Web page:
The Pirates also feature legends such as Roberto Clemente, Willie "Pops" Stargell, the Waner bros. (Big Poison and Little Poison—how cool are those nicknames?), and Honus Wagner, who is probably better known for his rare baseball card, but was quite a player back in the day.  At least we can remember what the Pirates were before any of us were born.


2. Funny things happen when you're losing.  Any time a Pirate fan feels down, he or she can always look back on the hilarious moments that have come from 15 consecutive losing seasons. 

Legendary Lloyd McClendon once ripped first base out of the ground, tucked it under his arm, and took it back to the dugout after being tossed from a game for arguing a call.

Derek Bell went into "Operation Shutdown" because the Bucs made him compete for the starting RF job after hitting at the Mendoza line during the previous season.  And the Bucs are also the only team who has had a player arrested and charged with assaulting a sausage in the Milwaukee sausage race.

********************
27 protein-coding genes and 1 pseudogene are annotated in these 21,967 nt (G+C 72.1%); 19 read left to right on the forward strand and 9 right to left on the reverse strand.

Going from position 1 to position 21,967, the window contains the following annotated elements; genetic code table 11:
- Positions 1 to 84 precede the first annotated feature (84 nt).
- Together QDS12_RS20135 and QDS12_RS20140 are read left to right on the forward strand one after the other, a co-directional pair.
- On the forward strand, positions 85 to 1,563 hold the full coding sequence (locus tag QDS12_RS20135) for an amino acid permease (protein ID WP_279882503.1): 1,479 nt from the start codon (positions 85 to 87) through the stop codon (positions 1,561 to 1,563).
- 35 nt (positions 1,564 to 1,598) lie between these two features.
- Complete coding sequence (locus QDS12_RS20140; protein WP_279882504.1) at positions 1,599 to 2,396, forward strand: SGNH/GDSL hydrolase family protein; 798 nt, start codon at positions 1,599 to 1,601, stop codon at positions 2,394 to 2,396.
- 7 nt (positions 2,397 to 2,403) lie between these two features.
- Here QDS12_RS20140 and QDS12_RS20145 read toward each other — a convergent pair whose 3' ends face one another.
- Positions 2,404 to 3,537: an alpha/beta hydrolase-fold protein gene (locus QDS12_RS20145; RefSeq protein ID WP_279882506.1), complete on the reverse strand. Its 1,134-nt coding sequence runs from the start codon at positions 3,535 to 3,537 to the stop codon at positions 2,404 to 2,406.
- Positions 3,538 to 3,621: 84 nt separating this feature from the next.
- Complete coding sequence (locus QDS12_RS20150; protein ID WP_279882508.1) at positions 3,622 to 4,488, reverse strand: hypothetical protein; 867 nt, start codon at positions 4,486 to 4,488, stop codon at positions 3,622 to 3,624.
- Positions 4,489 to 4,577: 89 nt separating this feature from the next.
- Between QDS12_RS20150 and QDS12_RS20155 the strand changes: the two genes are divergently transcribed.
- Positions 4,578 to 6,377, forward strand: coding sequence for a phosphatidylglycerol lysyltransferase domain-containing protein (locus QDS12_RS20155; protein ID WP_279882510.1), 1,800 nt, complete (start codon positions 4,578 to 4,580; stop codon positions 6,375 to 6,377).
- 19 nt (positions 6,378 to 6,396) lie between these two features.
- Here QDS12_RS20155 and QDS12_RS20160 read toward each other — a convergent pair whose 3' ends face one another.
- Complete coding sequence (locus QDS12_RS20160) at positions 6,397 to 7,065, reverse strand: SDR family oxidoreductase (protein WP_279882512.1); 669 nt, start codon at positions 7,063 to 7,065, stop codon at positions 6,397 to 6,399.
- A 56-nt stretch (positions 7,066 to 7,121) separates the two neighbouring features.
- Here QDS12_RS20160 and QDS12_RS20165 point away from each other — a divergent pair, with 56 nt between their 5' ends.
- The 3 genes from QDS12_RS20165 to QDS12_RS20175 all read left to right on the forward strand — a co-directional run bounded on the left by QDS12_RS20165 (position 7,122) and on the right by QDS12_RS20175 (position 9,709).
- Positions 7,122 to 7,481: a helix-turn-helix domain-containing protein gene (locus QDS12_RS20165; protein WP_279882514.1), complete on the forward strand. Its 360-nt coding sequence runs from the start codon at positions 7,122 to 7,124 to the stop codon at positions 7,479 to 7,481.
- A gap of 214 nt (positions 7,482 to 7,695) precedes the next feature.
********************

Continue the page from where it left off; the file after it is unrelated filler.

1. PNC Park is quite possibly the most beautiful modern ballpark in the majors.  The Pittsburgh skyline is neatly tucked into the outfield opening, there's possibility for home run balls to splash into the Allegheny River, and the field itself has quirky attributes, such as the 21-foot high RF wall in honor of Roberto Clemente, who wore No. 21. 

You can taste the local fare—Primanti's, Quaker Steak, or even pierogies.  The groundskeeping crew is among the best in baseball, and keeps the field looking pristine year-round. 

This year, they're also adding an open bar and restaurant with a patio where Outback Steakhouse used to be.  The space will be similar to the Chophouse and Top of the Chop found in Atlanta's Turner Field.  Every baseball fan needs to experience baseball in this park before they die.